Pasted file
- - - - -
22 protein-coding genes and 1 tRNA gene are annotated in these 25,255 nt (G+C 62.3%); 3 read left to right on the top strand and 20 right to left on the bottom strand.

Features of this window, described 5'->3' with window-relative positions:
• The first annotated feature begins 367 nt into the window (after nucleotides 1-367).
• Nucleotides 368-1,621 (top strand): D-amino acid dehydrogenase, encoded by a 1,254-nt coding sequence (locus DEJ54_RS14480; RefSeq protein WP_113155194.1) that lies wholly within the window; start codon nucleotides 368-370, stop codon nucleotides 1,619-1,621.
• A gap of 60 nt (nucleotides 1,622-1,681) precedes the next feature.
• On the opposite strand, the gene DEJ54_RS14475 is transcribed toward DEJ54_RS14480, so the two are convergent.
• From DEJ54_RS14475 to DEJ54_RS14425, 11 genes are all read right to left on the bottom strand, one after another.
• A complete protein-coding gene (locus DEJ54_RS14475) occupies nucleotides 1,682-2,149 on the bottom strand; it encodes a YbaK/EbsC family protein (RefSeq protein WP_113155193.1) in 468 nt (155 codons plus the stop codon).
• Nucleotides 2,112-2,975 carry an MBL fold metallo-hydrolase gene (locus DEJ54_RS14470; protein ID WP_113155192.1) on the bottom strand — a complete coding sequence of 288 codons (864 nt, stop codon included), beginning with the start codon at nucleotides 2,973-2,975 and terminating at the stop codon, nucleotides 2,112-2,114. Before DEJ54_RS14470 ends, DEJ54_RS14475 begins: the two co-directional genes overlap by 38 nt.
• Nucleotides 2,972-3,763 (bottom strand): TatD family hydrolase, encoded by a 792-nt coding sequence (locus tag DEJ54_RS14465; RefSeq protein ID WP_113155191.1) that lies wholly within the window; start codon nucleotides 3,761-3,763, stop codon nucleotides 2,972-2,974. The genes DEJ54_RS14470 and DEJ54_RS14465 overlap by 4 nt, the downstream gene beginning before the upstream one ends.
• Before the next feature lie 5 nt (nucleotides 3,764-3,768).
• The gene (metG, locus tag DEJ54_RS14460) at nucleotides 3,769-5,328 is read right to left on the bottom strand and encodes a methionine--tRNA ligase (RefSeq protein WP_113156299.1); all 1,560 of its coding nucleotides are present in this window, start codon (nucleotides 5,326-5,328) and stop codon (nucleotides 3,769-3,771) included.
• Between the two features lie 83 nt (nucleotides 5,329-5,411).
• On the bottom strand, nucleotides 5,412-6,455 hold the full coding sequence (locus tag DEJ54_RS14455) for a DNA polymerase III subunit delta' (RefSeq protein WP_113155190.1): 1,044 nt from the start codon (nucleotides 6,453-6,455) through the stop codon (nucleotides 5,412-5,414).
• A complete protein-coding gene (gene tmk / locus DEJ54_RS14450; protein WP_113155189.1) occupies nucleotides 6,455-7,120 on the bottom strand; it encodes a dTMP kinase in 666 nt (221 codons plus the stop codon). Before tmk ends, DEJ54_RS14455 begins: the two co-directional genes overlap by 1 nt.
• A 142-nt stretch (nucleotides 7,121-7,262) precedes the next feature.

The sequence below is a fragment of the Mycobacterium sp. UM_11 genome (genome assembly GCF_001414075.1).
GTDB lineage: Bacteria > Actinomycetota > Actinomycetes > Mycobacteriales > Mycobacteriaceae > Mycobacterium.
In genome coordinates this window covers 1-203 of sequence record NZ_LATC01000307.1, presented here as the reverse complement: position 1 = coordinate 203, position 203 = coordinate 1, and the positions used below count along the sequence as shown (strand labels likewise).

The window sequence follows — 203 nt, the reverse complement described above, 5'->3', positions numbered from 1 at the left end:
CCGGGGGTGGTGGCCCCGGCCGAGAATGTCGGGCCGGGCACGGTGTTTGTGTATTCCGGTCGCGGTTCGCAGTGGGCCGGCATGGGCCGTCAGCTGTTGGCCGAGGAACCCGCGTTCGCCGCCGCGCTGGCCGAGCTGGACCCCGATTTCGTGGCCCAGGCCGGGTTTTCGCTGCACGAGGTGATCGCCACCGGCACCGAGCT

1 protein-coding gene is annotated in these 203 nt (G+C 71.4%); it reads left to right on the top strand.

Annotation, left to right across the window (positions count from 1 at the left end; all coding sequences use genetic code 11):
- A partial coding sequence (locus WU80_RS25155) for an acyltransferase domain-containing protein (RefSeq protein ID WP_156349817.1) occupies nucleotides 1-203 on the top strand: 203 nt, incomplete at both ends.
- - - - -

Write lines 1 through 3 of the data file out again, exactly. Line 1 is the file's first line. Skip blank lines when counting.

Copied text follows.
22 protein-coding genes and 1 tRNA gene are annotated in these 25,255 nt (G+C 62.3%); 3 read left to right on the top strand and 20 right to left on the bottom strand.

Features of this window, described 5'->3' with window-relative positions:
• The first annotated feature begins 367 nt into the window (after nucleotides 1-367).